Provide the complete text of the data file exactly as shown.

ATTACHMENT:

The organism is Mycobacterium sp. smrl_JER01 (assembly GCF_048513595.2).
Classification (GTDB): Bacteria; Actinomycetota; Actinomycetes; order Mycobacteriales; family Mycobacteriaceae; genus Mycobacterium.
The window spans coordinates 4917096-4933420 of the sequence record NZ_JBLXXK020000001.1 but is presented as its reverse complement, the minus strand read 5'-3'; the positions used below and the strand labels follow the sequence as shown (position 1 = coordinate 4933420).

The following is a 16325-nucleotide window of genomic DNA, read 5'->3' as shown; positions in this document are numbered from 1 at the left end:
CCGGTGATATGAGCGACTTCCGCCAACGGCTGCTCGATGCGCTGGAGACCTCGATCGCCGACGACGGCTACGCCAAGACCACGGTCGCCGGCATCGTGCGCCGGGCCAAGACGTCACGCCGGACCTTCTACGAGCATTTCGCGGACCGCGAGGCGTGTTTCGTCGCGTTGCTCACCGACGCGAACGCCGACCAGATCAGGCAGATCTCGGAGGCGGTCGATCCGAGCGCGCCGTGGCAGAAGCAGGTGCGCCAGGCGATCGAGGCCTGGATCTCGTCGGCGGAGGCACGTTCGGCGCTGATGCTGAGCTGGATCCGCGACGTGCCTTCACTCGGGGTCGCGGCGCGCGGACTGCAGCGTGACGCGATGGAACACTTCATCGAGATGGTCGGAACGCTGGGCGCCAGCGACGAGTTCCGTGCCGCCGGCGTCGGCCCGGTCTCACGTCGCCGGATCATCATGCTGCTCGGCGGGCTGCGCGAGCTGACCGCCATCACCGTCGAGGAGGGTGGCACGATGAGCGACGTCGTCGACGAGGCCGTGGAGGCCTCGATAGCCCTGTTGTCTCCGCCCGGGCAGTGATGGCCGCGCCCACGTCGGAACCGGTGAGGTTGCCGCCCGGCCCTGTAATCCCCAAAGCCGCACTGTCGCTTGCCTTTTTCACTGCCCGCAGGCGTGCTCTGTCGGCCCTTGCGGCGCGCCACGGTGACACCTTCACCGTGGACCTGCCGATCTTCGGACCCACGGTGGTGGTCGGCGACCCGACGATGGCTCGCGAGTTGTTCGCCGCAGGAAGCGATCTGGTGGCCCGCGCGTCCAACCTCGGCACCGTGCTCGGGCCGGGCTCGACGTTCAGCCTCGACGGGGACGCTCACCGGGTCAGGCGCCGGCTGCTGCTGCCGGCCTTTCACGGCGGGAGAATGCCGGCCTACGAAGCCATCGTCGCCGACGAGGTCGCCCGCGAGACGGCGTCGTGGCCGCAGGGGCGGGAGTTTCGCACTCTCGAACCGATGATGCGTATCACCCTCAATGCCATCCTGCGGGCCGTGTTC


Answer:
The organism is Mycobacterium sp. smrl_JER01 (assembly GCF_048513595.2).
Classification (GTDB): Bacteria; Actinomycetota; Actinomycetes; order Mycobacteriales; family Mycobacteriaceae; genus Mycobacterium.
The window spans coordinates 4917096-4933420 of the sequence record NZ_JBLXXK020000001.1 but is presented as its reverse complement, the minus strand read 5'-3'; the positions used below and the strand labels follow the sequence as shown (position 1 = coordinate 4933420).

The following is a 16325-nucleotide window of genomic DNA, read 5'->3' as shown; positions in this document are numbered from 1 at the left end:
CCGGTGATATGAGCGACTTCCGCCAACGGCTGCTCGATGCGCTGGAGACCTCGATCGCCGACGACGGCTACGCCAAGACCACGGTCGCCGGCATCGTGCGCCGGGCCAAGACGTCACGCCGGACCTTCTACGAGCATTTCGCGGACCGCGAGGCGTGTTTCGTCGCGTTGCTCACCGACGCGAACGCCGACCAGATCAGGCAGATCTCGGAGGCGGTCGATCCGAGCGCGCCGTGGCAGAAGCAGGTGCGCCAGGCGATCGAGGCCTGGATCTCGTCGGCGGAGGCACGTTCGGCGCTGATGCTGAGCTGGATCCGCGACGTGCCTTCACTCGGGGTCGCGGCGCGCGGACTGCAGCGTGACGCGATGGAACACTTCATCGAGATGGTCGGAACGCTGGGCGCCAGCGACGAGTTCCGTGCCGCCGGCGTCGGCCCGGTCTCACGTCGCCGGATCATCATGCTGCTCGGCGGGCTGCGCGAGCTGACCGCCATCACCGTCGAGGAGGGTGGCACGATGAGCGACGTCGTCGACGAGGCCGTGGAGGCCTCGATAGCCCTGTTGTCTCCGCCCGGGCAGTGATGGCCGCGCCCACGTCGGAACCGGTGAGGTTGCCGCCCGGCCCTGTAATCCCCAAAGCCGCACTGTCGCTTGCCTTTTTCACTGCCCGCAGGCGTGCTCTGTCGGCCCTTGCGGCGCGCCACGGTGACACCTTCACCGTGGACCTGCCGATCTTCGGACCCACGGTGGTGGTCGGCGACCCGACGATGGCTCGCGAGTTGTTCGCCGCAGGAAGCGATCTGGTGGCCCGCGCGTCCAACCTCGGCACCGTGCTCGGGCCGGGCTCGACGTTCAGCCTCGACGGGGACGCTCACCGGGTCAGGCGCCGGCTGCTGCTGCCGGCCTTTCACGGCGGGAGAATGCCGGCCTACGAAGCCATCGTCGCCGACGAGGTCGCCCGCGAGACGGCGTCGTGGCCGCAGGGGCGGGAGTTTCGCACTCTCGAACCGATGATGCGTATCACCCTCAATGCCATCCTGCGGGCCGTGTTC